Tuesday September 23rd, 2014

WUHAN, China -- Some things don't change. Li Na is still clad from head to toe in Nike sportswear, with a Mercedes-Benz logo still emblazoned on her right sleeve -- a subtle reminder of her powerful global status that Nike would allow anything other than a swoosh on their gear.

Her homecoming at the Wuhan Open was a picture of chaos. Local reporters were camped out in the interview room hours before she was scheduled to arrive. Suddenly, at a tournament that had already been underway for days, additional security measures were being put in place from the moment her visit was confirmed. Photographers feigned ignorance as they repeatedly tried to sneak through security to access restricted areas where Li was meeting with tournament organizers and fellow players. She was ushered from room to room by no less than six bodyguards, barreling their way through corridors congested with journalists and volunteers clamoring for a glimpse of Wuhan's greatest export.

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Yet by the time she arrived to a tiny non-air conditioned office, she looked like she had just come back from a leisurely stroll. As she got mic'd up for a recorded interview, she regaled the room with a story from dinner the night before, when her agent bragged about being able to handle spicy food and then succumbed to the overwhelming fiery heat of a mild Wuhan dish. "I was like what are you talking about? There's not even chili in it! But was sweating so bad." Everyone in the room laughed. She simply flashed that mischievous smile we've seen so many times.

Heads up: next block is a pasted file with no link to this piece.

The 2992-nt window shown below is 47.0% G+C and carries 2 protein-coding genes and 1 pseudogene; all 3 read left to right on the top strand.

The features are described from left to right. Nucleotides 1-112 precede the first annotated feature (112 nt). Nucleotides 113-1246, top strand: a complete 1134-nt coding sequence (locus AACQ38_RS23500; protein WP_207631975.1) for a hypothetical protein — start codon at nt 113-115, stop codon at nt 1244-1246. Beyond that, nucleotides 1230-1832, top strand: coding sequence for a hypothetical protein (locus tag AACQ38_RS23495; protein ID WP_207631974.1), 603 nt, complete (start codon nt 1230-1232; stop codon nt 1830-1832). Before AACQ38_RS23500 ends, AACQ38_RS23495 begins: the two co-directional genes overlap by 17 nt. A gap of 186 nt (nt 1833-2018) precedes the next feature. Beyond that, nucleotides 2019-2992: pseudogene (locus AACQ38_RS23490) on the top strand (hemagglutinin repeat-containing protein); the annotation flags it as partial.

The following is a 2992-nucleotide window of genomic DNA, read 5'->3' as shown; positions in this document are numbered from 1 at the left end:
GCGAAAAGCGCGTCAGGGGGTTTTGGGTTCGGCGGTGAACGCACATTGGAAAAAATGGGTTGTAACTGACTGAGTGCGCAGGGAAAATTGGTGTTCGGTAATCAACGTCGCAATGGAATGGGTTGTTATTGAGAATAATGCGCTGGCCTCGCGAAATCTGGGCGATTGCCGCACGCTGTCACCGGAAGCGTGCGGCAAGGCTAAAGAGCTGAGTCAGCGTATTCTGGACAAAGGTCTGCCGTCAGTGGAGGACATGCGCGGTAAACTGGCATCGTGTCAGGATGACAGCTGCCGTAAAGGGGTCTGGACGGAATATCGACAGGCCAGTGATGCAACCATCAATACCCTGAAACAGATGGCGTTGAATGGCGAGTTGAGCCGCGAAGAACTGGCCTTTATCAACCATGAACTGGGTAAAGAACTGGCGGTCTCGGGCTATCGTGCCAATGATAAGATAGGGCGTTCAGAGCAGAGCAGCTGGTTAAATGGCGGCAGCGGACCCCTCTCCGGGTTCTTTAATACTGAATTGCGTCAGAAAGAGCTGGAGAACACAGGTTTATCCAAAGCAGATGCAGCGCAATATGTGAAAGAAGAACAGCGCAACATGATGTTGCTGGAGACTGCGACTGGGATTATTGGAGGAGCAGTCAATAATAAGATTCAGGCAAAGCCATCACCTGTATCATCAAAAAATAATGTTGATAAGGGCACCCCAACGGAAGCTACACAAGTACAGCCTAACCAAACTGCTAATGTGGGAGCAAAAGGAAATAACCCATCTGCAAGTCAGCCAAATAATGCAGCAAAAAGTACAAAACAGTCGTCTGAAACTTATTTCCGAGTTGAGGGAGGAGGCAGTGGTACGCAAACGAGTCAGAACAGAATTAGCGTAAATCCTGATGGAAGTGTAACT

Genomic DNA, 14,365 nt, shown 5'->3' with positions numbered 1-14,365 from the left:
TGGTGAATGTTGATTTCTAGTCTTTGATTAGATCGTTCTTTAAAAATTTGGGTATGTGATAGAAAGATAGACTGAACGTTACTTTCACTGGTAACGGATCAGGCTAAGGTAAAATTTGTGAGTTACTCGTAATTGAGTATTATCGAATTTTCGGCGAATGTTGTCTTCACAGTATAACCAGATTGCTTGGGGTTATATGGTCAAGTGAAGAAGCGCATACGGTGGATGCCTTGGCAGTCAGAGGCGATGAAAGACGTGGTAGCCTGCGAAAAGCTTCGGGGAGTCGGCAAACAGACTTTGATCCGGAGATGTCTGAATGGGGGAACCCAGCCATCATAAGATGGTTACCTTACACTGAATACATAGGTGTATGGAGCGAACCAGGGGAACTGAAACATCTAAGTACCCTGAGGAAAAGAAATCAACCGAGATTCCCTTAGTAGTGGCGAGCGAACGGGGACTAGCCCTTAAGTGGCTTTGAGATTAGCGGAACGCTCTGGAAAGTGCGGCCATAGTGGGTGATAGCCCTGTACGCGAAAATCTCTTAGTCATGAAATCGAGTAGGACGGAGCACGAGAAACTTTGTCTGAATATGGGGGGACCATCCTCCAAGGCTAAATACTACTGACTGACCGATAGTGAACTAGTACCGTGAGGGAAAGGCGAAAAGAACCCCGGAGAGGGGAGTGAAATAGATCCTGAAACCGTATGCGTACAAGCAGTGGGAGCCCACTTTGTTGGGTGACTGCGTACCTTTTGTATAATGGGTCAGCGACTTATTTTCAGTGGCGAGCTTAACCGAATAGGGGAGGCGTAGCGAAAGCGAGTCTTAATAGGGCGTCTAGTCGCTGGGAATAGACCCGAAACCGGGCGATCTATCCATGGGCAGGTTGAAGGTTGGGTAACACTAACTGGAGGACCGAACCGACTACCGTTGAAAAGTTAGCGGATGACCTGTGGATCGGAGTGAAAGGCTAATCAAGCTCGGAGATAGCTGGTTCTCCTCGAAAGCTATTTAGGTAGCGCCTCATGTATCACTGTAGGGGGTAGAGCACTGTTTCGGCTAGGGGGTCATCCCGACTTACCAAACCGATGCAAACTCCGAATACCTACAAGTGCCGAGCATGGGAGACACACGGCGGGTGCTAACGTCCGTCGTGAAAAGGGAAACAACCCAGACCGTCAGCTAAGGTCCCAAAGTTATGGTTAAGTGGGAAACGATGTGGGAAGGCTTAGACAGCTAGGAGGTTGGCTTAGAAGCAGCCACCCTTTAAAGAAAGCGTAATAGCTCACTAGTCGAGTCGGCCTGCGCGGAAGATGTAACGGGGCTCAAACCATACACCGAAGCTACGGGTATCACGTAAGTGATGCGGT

But some things do change. Her hair is longer -- eight extra inches fall below her shoulders since she fell to the terre battue at Roland Garros in 2011, when she became the first Chinese man or woman to ever win a Slam. It's a good four inches longer than when she raised her arms in triumph in January earlier this year, when she doubled her Slam total by winning the Australian Open. And it's undoubtedly longer than it was at Wimbledon, where she admitted to playing tentative after double-faulting on match point and losing to Barbora Zahlavova Strycova in the third round. Who knew that double-fault would be the final point of her career.

The tan lines on her wrists -- which seemed like permanent tattoos after years of ritualized taping -- have nearly faded. When Li was plucked out of her badminton lessons to play tennis, her coach first asked her if she liked being in the sun. She said yes. When she tried to play herself onto the team she was obsessed with the idea of beating one of the "bronzed players" to prove her worth. She finally became one of those bronzed athletes herself, and now after 24 years in the sun, the bronzing was already beginning to fade.

Li Na Nike shows off her tan lines during a Nike photo shoot in 2013.
Li Na Nike shows off her tan lines during a Nike photo shoot in 2013.
the-slice.com

"I'm very proud of myself," Li told reporters in Wuhan. "Actually, after writing that letter on the microblog, I realized that I have never taken little time to thank myself. Now, at the age of 32, I want to thank the Li Na at the age of 15, because it is because of the perseverance in my youthfulness that I have achieved my goals. So maybe today at the age of 32, Li Na is not as tough as, as strong as she was in the age of 15. But still, I want to thank myself."

Li was relaxed and self-assured as she talked through her decision to walk away from the game, and her eyes lit up when she spoke of her future. She wants to settle down with her husband, Jiang Shan, and have kids -- and thanks to a recent change in Chinese law that allows a married couple of only-children to have more than one child, more than one is possible. But she also wants to give back. There are ambitious plans to set up a tennis academy that includes an array of other commercial interests, from hotels and spas, and even bath products. There is philanthropy as well, spurred on by her role as an ambassador for Right To Play. Needless to say, she won't be the simple "housewife" she always dreamed of being.

Li sat down with SI.com's Courtney Nguyen in her hometown of Wuhan to talk about her career and her retirement, but also her future. What's next for Li Na?

SI.com: You said in Beijing that you have no regrets. I'm wondering though, are you at peace with your decision?